Rich Krajewski
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Re: 3D Printing not a panacea
Rich Krajewski   7/13/2014 6:56:25 PM
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"But the more advanced form of 3D printing that will require machines that cost 6 figures will still be too expensive"

Remember when computers were really expensive? That was amazing, wasn't it?

 

"The printing process on them is also too slow for real mass production"


Remember 200 MHz processors? That was amazing, wasn't it?

SP
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Re: 3D Printing not a panacea
SP   7/14/2014 2:58:19 AM
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Any new technology when its introduced first its very expensive and then later on as the demand grows the cost comes down and availability of the technology gets very common. The same will happen with 3D. Just have to wait and have patience.

Wale Bakare
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Re: 3D Printing not a panacea
Wale Bakare   7/15/2014 6:17:13 AM
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I agree with you. As you know majority of consumers would want to have these gadgets all at once, just euphoria of having new techy things.

Ariella
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Re: 3D Printing not a panacea
Ariella   7/15/2014 10:34:39 AM
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@Wale true, some people feel they just have to have the latest in tech toys. 

Jacob
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Re: 3D Printing not a panacea
Jacob   7/16/2014 12:15:01 AM
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"Any new technology when its introduced first its very expensive and then later on as the demand grows the cost comes down and availability of the technology gets very common. The same will happen with 3D. Just have to wait and have patience."

SP, why its become expensive. it's a business trick; since there is no completion they used  to keep the premium at high level, so that they can maximize their profit at a lesser time. When real competition starts, they start declining prices with raining offers.

Ariella
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Re: 3D Printing not a panacea
Ariella   7/14/2014 8:56:59 PM
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@Rich "Remember 200 MHz processors? " Honestly, no. You have to conceive of the 3D printers rather like 2D printers. There are different types of printer. Some are affordable enough for home and small business use, but some print jobs require a much bigger printer that you're not going to attach to your desktop. That's why printers are still in business. Likewise, there will be a lot of inexpensive 3D printers used by individuals in the future. But the huge machines will still be out of reach of most and only purchased by businesses that focus on making prototypes or providing other specialty 3D printed items for individuals and businesses. 

Jacob
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Why only 3D printing
Jacob   7/14/2014 1:14:21 AM
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"The relatively young country faces some of the same problems the US does, namely taking a major hit to manufacturing hubs as a result of globalization. While there is no magical remedy for that situation, applying new technology, including 3D printing, can help the industry get back on course"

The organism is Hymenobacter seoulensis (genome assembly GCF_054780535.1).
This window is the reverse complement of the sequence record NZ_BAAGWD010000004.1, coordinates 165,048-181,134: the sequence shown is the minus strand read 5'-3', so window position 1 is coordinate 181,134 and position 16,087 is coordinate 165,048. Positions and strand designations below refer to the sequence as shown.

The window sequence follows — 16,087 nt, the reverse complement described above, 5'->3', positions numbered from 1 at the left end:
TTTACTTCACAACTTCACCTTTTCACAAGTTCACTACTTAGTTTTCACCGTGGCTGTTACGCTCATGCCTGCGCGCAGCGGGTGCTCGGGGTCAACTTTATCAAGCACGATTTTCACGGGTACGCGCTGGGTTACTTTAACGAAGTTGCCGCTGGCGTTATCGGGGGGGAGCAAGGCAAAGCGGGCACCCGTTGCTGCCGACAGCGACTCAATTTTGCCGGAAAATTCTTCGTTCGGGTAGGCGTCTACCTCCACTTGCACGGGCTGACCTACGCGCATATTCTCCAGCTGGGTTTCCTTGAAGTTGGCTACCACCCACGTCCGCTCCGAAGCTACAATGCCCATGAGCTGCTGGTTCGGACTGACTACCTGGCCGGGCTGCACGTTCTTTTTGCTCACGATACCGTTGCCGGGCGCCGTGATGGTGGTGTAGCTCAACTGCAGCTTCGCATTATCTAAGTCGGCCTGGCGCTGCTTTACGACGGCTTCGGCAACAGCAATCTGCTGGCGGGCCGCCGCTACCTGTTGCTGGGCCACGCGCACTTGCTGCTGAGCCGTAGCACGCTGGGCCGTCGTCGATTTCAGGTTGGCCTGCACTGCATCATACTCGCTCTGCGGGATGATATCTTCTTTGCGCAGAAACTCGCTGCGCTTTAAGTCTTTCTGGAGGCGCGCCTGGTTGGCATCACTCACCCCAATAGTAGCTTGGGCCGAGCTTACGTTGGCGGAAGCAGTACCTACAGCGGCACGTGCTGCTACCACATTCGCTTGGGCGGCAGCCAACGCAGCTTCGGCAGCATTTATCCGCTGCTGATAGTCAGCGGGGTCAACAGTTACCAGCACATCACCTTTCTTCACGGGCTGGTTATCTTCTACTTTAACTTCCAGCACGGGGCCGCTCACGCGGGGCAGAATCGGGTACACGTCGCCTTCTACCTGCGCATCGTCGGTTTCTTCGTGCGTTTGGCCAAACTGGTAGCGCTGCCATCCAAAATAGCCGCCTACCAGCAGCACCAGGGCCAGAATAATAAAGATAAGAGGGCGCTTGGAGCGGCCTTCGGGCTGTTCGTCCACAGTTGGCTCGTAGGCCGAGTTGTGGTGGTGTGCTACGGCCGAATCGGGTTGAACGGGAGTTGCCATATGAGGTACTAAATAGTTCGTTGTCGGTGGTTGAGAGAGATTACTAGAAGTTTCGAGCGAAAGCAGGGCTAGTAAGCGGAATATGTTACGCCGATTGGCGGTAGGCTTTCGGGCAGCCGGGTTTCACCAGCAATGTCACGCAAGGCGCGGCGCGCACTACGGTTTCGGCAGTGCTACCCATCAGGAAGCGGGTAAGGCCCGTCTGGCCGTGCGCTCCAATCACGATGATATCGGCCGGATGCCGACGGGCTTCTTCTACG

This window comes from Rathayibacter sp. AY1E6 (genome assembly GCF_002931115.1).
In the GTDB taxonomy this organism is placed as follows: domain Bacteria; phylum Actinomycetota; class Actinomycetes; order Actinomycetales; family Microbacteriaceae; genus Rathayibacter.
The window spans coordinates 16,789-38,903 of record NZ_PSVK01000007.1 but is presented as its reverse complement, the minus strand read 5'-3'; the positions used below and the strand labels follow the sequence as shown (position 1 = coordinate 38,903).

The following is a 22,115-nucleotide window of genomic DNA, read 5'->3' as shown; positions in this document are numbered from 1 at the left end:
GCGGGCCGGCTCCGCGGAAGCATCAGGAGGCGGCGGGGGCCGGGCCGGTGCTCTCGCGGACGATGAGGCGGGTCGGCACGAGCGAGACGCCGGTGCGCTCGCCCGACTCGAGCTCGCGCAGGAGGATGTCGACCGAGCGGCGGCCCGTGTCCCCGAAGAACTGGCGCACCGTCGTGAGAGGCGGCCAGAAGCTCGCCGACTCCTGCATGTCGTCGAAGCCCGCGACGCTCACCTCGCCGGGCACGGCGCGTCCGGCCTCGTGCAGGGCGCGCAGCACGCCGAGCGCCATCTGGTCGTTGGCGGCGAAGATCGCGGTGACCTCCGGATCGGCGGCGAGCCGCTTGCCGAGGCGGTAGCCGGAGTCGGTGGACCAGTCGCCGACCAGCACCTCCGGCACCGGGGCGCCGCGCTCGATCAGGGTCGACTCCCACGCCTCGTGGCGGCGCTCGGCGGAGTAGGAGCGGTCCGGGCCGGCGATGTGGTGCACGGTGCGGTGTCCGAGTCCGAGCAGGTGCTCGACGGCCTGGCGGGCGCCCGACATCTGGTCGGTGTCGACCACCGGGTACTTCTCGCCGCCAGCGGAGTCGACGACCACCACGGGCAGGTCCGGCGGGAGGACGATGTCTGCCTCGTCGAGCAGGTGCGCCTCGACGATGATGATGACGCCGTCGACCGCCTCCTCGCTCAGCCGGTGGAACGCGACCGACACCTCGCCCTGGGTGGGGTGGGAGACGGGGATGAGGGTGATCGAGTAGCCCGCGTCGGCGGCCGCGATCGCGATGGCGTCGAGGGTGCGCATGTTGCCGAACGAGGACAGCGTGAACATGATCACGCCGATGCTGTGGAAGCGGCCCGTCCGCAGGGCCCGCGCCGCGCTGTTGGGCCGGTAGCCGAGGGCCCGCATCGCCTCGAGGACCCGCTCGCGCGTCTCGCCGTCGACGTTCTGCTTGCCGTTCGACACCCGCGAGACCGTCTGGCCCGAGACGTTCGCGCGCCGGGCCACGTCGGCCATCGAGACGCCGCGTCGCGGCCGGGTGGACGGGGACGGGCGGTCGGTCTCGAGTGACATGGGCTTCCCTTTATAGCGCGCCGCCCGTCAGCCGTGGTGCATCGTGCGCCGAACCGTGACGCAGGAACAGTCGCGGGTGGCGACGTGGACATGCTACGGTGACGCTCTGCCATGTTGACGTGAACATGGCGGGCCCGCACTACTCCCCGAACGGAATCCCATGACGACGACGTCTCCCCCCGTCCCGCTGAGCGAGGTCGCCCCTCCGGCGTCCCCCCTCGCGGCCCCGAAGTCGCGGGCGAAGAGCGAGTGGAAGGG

Ariella, why it's looking only for 3D printing, any particular reason? They can be looking for other types of industries too.

Rich Krajewski
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Re: Why only 3D printing
Rich Krajewski   7/14/2014 2:13:40 PM
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"Ariella, why it's looking only for 3D printing, any particular reason? They can be looking for other types of industries too."

But if you go to the blog, it says

"While there is no magical remedy for that situation, applying new technology, including 3D printing, can help the industry get back on course."

[Emphasis added.]

Ariella
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Re: Why only 3D printing
Ariella   7/14/2014 9:00:45 PM
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@Rich quite so. Southway's view is not that it is a magic bullet but that it can be part of one of the legs of the stool he posits -- and remember there are two additional ones. 

Jacob
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Re: Why only 3D printing
Jacob   7/16/2014 12:09:13 AM
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""While there is no magical remedy for that situation, applying new technology, including 3D printing, can help the industry get back on course.""

Rich, thanks for the clarification and it seems that its one among the new technology.

Ariella
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Re: Why only 3D printing
Ariella   7/14/2014 8:58:41 PM
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@Jacob perhaps so. I did frame the question around 3D printing though as I saw articles that quoted Nigel Southway on the potential the technology held for manufacturing in Canada. 

Jacob
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Re: Why only 3D printing
Jacob   7/16/2014 12:10:27 AM
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"I did frame the question around 3D printing though as I saw articles that quoted Nigel Southway on the potential the technology held for manufacturing in Canada. "

Ariella, yes I think its good for manufacturing and production industry.